What may yet prove to be the biggest murder spree in Los Angeles history languished unsolved for three decades, a question mark haunting the files of the LAPD cold-case unit.
The horrors of the so-called "Westside Rapist" were a daily staple of local papers in the 1970s, leaving law enforcement feeling helpless and striking terror in the community, especially those most vulnerable members who fit the profile of the killer's victim of choice.
The unidentified stalker sowed fear with a sickening chain -- dozens -- of rapes and murders of elderly women in their homes.
"He was a pretty vicious guy, frightened a lot of people and killed a lot of people," said George Beck, the now-retired LAPD deputy chief in charge of the case at the time. "He attacked older women living alone. And sometimes women in outside situations, in a parking lot or alley. ... We couldn't catch up with him.
"There was a lot of anxiety on the part of older women."
Now, thanks to cutting-edge lab technology and a dose of luck, Detectives Rick Jackson and Richard Bengtson say they've done what their predecessors couldn't; they finally cracked the case.
The break came in the course of a hunt for another killer, a perpetrator from the 1980s known as the "Grim Sleeper." Lab analysts such as Nick Sanchez were reviewing DNA samples on previous offenders one by one, hoping for a match.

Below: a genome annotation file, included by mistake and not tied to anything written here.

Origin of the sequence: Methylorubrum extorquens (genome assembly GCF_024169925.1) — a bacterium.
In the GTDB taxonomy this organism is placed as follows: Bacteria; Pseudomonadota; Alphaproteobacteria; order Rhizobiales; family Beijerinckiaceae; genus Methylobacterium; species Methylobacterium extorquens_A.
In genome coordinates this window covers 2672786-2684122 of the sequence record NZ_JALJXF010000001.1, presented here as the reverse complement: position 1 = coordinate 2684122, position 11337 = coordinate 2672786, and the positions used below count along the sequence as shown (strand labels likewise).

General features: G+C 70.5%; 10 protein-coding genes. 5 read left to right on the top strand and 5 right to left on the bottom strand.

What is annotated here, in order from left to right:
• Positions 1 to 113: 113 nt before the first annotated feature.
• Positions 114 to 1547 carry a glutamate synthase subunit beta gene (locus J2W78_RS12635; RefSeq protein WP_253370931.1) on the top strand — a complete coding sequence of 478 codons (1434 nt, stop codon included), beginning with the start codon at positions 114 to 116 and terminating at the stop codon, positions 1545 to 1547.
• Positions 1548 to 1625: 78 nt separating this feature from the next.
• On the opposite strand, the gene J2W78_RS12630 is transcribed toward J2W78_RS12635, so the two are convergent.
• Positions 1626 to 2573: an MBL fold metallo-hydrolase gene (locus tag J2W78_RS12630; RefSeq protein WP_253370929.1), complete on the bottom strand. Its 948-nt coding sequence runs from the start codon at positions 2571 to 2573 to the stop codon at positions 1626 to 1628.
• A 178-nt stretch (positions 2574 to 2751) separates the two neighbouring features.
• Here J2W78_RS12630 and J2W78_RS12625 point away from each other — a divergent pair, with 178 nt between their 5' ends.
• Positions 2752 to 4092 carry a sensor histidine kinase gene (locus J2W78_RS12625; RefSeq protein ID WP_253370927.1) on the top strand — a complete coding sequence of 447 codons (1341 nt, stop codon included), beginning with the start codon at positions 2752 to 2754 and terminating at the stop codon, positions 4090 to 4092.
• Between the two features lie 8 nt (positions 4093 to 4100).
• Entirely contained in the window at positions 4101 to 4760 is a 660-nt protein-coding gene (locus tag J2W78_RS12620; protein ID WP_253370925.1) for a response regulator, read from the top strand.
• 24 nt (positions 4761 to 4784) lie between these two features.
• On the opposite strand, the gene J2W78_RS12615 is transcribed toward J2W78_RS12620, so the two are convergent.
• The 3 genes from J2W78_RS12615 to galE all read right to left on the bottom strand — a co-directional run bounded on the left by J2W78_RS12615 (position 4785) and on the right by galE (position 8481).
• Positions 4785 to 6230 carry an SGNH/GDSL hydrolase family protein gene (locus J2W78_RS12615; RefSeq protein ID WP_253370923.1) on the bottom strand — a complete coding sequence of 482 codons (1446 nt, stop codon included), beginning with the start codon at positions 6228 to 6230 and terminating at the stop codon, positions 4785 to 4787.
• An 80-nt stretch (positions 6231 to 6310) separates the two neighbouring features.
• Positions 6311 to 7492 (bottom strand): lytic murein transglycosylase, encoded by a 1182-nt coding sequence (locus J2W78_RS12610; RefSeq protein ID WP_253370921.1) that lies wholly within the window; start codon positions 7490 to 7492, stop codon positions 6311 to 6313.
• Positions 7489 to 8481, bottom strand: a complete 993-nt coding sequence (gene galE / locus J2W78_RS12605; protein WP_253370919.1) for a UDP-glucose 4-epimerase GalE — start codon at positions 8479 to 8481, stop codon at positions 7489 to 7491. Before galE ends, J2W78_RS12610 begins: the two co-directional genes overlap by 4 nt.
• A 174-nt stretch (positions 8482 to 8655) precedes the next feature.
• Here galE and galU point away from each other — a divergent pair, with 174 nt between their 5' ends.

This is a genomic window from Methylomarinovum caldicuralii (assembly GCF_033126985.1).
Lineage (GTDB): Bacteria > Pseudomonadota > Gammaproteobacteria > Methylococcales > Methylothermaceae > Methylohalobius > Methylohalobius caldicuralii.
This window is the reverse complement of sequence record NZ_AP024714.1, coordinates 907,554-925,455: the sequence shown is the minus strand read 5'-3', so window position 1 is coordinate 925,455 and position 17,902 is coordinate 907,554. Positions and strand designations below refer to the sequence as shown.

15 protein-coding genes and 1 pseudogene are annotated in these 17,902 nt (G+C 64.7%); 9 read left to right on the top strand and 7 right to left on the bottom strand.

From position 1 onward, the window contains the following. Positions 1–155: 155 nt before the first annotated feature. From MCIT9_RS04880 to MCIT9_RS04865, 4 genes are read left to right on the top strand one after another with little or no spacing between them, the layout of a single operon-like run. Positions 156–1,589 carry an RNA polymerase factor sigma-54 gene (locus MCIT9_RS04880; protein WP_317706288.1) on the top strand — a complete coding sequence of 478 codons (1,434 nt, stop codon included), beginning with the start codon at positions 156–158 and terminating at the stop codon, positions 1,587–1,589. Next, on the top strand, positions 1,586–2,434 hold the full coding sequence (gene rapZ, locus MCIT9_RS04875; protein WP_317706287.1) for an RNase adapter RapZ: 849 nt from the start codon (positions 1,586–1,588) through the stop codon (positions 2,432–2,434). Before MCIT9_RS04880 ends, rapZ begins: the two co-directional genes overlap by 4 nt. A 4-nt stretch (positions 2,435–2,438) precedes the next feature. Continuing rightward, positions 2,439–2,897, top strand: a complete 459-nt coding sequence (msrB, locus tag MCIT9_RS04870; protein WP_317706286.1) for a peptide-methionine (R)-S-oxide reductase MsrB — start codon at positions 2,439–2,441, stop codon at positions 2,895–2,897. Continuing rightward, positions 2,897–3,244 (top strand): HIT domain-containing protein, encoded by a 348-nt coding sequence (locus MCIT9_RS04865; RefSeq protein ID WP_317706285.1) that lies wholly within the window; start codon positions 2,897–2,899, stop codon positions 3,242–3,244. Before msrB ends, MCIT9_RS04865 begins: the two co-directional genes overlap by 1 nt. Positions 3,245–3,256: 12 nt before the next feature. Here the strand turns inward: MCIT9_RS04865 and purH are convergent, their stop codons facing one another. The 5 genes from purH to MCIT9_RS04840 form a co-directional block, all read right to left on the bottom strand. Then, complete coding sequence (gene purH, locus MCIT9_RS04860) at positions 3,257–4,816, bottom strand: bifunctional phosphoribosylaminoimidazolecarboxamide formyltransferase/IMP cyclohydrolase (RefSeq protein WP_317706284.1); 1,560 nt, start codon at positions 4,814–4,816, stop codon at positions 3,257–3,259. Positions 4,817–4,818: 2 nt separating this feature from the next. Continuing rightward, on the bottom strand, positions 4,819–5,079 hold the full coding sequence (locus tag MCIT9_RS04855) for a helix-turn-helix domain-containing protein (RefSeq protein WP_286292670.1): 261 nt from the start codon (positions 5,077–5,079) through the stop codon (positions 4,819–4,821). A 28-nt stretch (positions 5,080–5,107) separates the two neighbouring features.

"I had one coroner a vaginal slide to work with," Sanchez said, describing the meager thread of evidence in the Westside Rapist case. "And that was created back in 1972."
Lab Work Produces Crucial Match
The search turned up no matches for the Grim Sleeper. But the 1972 slide did produce one hit.
"I mentioned something about, 'Oh yeah, I just got a 1972 CODIS hit' -- and Detective Bengtson said, 'I think that's my case!'" (CODIS, the Combined DNA Index System, is a DNA database.)
The Westside Rapist, police allege, is a 72-year-old insurance adjuster named John Thomas Jr., who's in police custody on two murder charges. He is scheduled to enter a plea in a court appearance later this month.
"We strongly believe that Mr. Thomas is the Westside Rapist," LAPD Deputy Chief Charlie Beck said at a news conference earlier this month.
Police would have the chance to interview Thomas. Meanwhile they drew links from murder to unsolved murder, framing the work of an alleged serial killer of unprecedented proportions.